A lot of non-preppers, are laughing at the fact that we’re a little too concerned with the future of the United States… and the world for that matter. You know what they say, right: disaster is always 6 months away.
Well, I don’t mean to sound paranoid, but the number of threats (both natural and man-made) that are hovering over your country are so many that just seeing them all in the same list would cause anyone to think long and hard about their prepping plans.
I’m surprised no one bothered to make such a list… After all, a lot of the little ones happen each and every single day and a big one could pop up at any time.
Speaking of which, the list below also includes localized disasters, not just the ones that threaten the entire country. It’s important to have an overview of every possible threat to your family so you can decide for yourself which are the ones you need to start preparing for right now.
The Full List of Man-Made Disasters
The possibility of Martial Law in America is not just fantasy, it actually happened before. Although it was localized, there are signs everywhere that it could happen again pretty soon and I have the most solid argument anyone could ever give you.
You may or may not know this but your Government released a series of executive orders that allow it to confiscate your food, water, electric generators, ammo, and so on in order to share supplies with the population in case of an emergency.
Why are they passing such orders and yet at the same time trying to assure us that Martial Law will never happen?
EMPs (electromagnetic pulses)
According to an article on the Wall-Street Journal, more and more countries have the ingredients for an EMP attack that would pretty much wipe out the entire U.S. power grid, as well as anything that runs on electricity, in a matter of seconds. No electronics will work unless you have them secured in Faraday cages.
The EMP Commission has long warned about this and the studies done by the government show that 9 in 10 Americans will probably die, not because of the attack itself, but because of lack of food, water, and the entire array of other effects that would follow such an attack.
Although it’s not that easy to launch an electromagnetic pulse attack on a country as great as America, it’s still a very real possibility.
Plus, since every country is doing its best to improve it’s military technology, you never know when they’ll finally gain that edge and launch the attack.
Although a civil war or a revolution seem improbable, consider what happened during the Ferguson riots that spread in no less than 160 American cities.
And to think it all started with a simple shooting. This is proof of just how fragile our society really is.
You need to know how to prepare for riots, what to do if you’re caught up in one, and have a plan to hide and protect yourself if things escalate beyond a few thousand angry protesters.
According to the National Fire Protection Association (NFPA), someone dies because of a fire in the U.S. every 2-3 hours and someone is injured every 30 minutes.
Plus, there’s a home fire reported every 85 seconds, an outdoor fire reported every 56 seconds, and a vehicle fire reported every 156 seconds. These stats are from 2013, but they’re still more than relevant today.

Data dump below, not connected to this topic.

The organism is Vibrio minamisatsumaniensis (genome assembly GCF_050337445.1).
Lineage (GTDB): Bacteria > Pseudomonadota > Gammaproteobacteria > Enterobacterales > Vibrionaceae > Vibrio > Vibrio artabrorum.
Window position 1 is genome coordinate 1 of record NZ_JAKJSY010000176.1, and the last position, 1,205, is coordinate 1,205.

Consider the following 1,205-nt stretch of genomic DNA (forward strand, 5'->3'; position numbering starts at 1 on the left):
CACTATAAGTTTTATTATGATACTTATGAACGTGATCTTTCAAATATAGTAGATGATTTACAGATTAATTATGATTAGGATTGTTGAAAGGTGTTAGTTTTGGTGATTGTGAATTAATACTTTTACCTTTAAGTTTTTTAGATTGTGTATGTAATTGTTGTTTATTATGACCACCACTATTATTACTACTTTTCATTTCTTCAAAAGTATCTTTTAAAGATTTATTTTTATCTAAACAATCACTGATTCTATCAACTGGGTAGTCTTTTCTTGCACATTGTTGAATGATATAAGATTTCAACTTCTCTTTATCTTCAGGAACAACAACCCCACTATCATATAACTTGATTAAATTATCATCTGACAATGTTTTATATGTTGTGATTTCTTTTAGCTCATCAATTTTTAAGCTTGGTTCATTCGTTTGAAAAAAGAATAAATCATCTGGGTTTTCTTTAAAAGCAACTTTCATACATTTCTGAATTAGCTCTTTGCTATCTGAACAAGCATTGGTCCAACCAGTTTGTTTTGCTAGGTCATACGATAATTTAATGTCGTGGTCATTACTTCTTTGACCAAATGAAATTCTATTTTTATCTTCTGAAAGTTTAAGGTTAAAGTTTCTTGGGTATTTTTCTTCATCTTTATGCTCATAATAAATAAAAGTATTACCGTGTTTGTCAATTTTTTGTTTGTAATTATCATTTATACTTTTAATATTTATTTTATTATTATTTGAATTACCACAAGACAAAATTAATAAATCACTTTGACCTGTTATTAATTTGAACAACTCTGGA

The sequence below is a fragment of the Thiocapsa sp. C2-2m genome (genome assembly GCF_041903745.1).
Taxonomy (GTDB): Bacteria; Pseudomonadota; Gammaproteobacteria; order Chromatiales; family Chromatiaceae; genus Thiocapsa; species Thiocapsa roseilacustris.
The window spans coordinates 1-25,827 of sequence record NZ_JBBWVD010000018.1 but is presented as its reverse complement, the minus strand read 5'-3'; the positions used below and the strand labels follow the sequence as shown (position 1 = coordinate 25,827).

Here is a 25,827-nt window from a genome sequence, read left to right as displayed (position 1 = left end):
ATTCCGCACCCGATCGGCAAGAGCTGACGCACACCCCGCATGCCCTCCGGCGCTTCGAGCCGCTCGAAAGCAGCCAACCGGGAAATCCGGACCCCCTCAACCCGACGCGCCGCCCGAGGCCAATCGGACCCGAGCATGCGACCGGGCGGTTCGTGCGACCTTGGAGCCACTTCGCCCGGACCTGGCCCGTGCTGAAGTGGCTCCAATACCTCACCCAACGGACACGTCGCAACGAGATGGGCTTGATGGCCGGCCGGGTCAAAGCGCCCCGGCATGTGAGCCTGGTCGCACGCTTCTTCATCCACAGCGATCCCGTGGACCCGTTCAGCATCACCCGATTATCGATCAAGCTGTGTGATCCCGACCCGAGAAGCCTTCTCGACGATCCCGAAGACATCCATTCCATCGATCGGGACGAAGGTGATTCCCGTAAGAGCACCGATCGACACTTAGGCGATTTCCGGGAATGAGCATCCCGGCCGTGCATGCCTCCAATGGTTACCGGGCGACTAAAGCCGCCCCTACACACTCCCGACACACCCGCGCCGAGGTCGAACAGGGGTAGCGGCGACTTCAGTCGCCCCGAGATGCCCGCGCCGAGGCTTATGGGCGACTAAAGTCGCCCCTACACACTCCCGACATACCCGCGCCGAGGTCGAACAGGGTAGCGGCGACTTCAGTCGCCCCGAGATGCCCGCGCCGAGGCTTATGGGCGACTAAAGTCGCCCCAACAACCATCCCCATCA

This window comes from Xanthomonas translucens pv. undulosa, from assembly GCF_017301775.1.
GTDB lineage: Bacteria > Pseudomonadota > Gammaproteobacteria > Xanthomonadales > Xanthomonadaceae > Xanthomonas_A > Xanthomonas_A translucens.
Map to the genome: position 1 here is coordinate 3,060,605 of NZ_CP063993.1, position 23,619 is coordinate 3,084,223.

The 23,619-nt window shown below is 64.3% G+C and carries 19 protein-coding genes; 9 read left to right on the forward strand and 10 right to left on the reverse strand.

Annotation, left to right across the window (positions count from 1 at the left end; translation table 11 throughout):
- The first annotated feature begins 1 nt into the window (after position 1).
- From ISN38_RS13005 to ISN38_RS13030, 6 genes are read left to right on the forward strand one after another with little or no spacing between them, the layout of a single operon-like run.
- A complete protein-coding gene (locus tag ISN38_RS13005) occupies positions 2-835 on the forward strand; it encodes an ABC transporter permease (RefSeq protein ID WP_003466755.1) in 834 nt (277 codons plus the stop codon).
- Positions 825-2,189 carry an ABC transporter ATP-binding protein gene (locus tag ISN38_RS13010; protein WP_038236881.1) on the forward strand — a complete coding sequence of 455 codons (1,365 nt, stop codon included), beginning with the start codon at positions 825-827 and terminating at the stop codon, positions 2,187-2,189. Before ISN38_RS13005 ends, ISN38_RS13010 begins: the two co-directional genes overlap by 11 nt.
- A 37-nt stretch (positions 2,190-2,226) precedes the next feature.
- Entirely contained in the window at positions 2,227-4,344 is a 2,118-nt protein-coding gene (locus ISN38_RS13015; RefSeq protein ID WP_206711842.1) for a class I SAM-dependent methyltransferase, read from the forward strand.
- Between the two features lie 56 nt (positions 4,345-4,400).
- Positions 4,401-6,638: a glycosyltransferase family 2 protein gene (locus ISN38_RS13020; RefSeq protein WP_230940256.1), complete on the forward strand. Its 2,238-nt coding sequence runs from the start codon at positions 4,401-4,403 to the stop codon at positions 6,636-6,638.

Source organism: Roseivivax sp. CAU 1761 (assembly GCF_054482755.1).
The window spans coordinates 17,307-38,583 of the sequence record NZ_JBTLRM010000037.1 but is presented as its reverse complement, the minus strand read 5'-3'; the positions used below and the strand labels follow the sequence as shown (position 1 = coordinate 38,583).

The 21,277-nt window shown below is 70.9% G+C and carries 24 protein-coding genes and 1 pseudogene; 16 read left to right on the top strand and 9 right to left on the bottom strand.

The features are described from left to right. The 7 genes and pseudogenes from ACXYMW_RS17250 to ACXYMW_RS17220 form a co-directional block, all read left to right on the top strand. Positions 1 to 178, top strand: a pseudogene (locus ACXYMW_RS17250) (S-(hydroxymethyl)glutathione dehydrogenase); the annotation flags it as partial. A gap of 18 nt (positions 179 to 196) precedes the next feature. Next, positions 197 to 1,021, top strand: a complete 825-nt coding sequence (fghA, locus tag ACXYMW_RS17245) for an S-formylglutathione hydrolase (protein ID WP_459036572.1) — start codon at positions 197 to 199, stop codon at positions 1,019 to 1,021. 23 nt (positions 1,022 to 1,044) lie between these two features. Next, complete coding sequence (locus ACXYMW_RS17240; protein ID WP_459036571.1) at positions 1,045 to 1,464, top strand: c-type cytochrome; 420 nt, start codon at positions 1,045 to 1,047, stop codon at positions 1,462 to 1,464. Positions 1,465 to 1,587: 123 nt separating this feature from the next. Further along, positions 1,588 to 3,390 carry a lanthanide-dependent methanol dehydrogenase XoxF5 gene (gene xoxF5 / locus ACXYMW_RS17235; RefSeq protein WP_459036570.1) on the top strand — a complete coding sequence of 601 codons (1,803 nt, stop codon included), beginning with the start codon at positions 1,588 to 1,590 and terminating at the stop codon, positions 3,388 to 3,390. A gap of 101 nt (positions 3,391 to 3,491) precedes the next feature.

If you think you don’t need to take precautionary measures, think again. Faulty or old electrical wires, cooking, and heating appliances and even intentional fires, should be more than enough reason to get you thinking.
See, civilian fires are the best proof that prepping is not just about zombies and Doomsday. Prepping is about getting ready for any kind of danger that threatens the life and safety of your family.
Here are just a few things you can do prepare:
- have fire extinguishers both in your home and your car;
- install fire alarms;
- have evacuation routes posted inside your home;
- practice fire drills to ensure you’re all capable of using the emergency routes to exit the burning building;
- have a fire blanket in your kitchen, next to the stove;
- …and many more.
Terrorist attacks are one of those threats where there isn’t much you can do to stop them. The best protection is to avoid large crowds, malls, rush hours, and cities altogether, if you can.
The way to “escape” (if you can call it that) is to continuously be on alert for suspicious activity, to notice shady people around you, and always be prepared to run like hell.
Crime (Property crime, hate crime, violent crime, rape etc.)
Assaults happen because we let them or rather because we are not prepared enough to prevent or stop them.
Many rape victims, for instance, may already know their attacker and may unknowingly issue “open invitations” through no fault of their own.
There’s a lot more to it of course, but the point I’m trying to make is that people who get attacked are often targeted because they appear weak, even though they may not realize it.
Would a few crime statistics help? Probably not, so I take it you’ve already done, or plan on doing some of the following:
- learn basic self-defense moves
- get into shape
- avoid dark streets and bad neighborhoods…
These are just a few of the simple rules you and your loved ones need to follow to avoid being victims.
OK, I guess I can’t help it but here’s a shocking statistic. Did you know that an American is sexually assaulted ever 107 seconds? I know these numbers are tough to swallow, but they all lead to the same conclusion, you need to prepare… right now.
Although the chances of getting killed in a plane crash are 1 in 4.6 million and 76% of people survive serious plane crashes, I prefer to see the empty half of the cup. 24% of plan crash victims die. To minimize your chances of becoming a victim, you should: